WASHINGTON — The Senate Judiciary Committee Thursday failed to approve a bill that would establish a federal shield law to protect journalists from certain suits requiring them to reveal news sources. Bowing to opposition from the panel’s Republican members, Chairman Patrick Leahy (D-Vt.) decided to postpone markup of the measure to a later date.
Republican opponents including Sen. Jon Kyl (R-Ariz.) said they objected to current language balancing protection for journalists and national security concerns. He said his objections to the measure have not been satisfied by a recent compromise among Democrats and news organizations. Kyl planned to offer numerous amendments that would require protracted debate by the committee.
Journalism orgs including the Radio Television Digital News Assn. had been optimistic that the Judiciary Committee would approve the federal shield bill on its 16th attempt. RTDNA chairman Stacey Woelfel said that while he was disappointed the committee did not vote to pass the bill Thursday, “my hope is that senators can regroup to bring a strong version of the bill back for consideration as soon as possible.”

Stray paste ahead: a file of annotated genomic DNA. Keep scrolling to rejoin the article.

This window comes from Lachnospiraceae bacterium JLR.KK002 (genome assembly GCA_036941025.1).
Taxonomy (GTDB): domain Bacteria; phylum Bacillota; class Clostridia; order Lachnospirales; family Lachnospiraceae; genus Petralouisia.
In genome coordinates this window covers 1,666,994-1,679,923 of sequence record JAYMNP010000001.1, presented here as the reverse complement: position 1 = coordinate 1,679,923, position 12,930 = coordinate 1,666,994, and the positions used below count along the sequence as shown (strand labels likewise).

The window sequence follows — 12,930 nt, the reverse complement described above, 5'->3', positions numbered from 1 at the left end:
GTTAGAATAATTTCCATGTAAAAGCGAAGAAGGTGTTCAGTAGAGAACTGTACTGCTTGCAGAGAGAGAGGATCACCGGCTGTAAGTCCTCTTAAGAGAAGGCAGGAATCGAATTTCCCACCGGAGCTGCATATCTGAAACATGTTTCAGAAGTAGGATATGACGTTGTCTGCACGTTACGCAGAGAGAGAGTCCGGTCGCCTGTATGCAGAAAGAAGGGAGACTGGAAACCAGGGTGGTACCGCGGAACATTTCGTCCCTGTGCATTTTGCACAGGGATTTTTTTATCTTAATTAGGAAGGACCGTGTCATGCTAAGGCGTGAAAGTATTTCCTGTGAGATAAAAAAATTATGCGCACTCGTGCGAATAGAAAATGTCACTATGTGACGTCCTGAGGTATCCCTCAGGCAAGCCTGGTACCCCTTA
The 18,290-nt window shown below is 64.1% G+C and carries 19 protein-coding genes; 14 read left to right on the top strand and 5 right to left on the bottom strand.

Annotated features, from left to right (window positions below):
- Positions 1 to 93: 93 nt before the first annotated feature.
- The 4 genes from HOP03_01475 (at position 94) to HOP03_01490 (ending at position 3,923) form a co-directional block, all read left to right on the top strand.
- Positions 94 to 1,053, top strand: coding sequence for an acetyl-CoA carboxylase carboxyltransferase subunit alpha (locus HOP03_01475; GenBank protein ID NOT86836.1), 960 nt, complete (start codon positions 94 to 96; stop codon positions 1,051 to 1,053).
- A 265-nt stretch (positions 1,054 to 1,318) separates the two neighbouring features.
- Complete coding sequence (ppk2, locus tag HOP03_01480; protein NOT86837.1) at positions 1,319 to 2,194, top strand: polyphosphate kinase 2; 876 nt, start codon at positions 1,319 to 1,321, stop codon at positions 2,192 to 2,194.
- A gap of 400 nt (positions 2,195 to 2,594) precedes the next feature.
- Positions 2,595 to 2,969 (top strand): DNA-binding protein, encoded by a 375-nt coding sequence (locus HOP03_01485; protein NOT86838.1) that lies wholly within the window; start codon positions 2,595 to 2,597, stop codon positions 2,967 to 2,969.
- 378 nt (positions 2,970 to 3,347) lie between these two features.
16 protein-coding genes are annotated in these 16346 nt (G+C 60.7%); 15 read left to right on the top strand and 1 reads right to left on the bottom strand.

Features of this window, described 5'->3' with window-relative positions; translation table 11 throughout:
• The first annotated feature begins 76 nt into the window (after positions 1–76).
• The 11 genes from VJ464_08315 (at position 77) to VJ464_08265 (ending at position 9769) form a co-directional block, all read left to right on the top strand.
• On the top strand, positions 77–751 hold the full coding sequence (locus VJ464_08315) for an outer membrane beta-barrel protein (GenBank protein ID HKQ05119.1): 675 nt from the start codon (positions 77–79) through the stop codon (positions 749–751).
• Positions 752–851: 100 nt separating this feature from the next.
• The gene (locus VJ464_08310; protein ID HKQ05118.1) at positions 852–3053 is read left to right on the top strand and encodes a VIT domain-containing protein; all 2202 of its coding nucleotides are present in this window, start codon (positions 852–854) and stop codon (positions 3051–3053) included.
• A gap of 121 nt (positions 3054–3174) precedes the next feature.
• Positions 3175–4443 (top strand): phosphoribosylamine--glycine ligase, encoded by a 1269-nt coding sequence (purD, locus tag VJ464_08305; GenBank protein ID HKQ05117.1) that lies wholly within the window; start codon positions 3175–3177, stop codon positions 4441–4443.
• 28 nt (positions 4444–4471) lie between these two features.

Woelfel said the continued attempts by opponents to allow the government to override the current law would make it “a paper shield at best.”
The recent compromise OK’d by the White House would offer protection for professional journalists, freelancers, student journalists and bloggers engaged in journalism.